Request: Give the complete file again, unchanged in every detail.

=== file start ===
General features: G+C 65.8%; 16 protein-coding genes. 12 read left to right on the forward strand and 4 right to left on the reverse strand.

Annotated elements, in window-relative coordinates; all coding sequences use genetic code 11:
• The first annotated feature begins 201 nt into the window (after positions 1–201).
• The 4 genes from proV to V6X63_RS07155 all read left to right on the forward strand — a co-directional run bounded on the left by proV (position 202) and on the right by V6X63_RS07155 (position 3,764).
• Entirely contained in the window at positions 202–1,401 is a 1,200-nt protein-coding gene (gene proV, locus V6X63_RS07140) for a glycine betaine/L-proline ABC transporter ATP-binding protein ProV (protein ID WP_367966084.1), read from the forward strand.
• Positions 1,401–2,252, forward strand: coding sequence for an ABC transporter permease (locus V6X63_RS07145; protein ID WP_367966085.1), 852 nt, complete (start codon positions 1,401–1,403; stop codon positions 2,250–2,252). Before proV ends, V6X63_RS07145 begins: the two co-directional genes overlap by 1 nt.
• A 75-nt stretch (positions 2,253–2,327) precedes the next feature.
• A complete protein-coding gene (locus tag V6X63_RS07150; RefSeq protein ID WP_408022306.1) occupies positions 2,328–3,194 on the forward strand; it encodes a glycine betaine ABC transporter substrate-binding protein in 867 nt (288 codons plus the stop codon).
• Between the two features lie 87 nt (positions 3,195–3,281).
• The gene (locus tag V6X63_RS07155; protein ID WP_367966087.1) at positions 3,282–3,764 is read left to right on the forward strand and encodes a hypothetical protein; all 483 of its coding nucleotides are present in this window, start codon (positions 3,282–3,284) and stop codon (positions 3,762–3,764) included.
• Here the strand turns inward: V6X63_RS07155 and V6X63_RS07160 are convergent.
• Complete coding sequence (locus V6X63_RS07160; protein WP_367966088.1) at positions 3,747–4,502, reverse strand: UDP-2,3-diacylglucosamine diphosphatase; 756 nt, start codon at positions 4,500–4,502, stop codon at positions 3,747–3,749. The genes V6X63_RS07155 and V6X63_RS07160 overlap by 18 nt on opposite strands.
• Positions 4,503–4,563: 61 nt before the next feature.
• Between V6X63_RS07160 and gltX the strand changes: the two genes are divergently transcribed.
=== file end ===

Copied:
General features: G+C 65.8%; 16 protein-coding genes. 12 read left to right on the forward strand and 4 right to left on the reverse strand.

Annotated elements, in window-relative coordinates; all coding sequences use genetic code 11:
• The first annotated feature begins 201 nt into the window (after positions 1–201).
• The 4 genes from proV to V6X63_RS07155 all read left to right on the forward strand — a co-directional run bounded on the left by proV (position 202) and on the right by V6X63_RS07155 (position 3,764).
• Entirely contained in the window at positions 202–1,401 is a 1,200-nt protein-coding gene (gene proV, locus V6X63_RS07140) for a glycine betaine/L-proline ABC transporter ATP-binding protein ProV (protein ID WP_367966084.1), read from the forward strand.
• Positions 1,401–2,252, forward strand: coding sequence for an ABC transporter permease (locus V6X63_RS07145; protein ID WP_367966085.1), 852 nt, complete (start codon positions 1,401–1,403; stop codon positions 2,250–2,252). Before proV ends, V6X63_RS07145 begins: the two co-directional genes overlap by 1 nt.
• A 75-nt stretch (positions 2,253–2,327) precedes the next feature.
• A complete protein-coding gene (locus tag V6X63_RS07150; RefSeq protein ID WP_408022306.1) occupies positions 2,328–3,194 on the forward strand; it encodes a glycine betaine ABC transporter substrate-binding protein in 867 nt (288 codons plus the stop codon).
• Between the two features lie 87 nt (positions 3,195–3,281).
• The gene (locus tag V6X63_RS07155; protein ID WP_367966087.1) at positions 3,282–3,764 is read left to right on the forward strand and encodes a hypothetical protein; all 483 of its coding nucleotides are present in this window, start codon (positions 3,282–3,284) and stop codon (positions 3,762–3,764) included.
• Here the strand turns inward: V6X63_RS07155 and V6X63_RS07160 are convergent.
• Complete coding sequence (locus V6X63_RS07160; protein WP_367966088.1) at positions 3,747–4,502, reverse strand: UDP-2,3-diacylglucosamine diphosphatase; 756 nt, start codon at positions 4,500–4,502, stop codon at positions 3,747–3,749. The genes V6X63_RS07155 and V6X63_RS07160 overlap by 18 nt on opposite strands.
• Positions 4,503–4,563: 61 nt before the next feature.
• Between V6X63_RS07160 and gltX the strand changes: the two genes are divergently transcribed.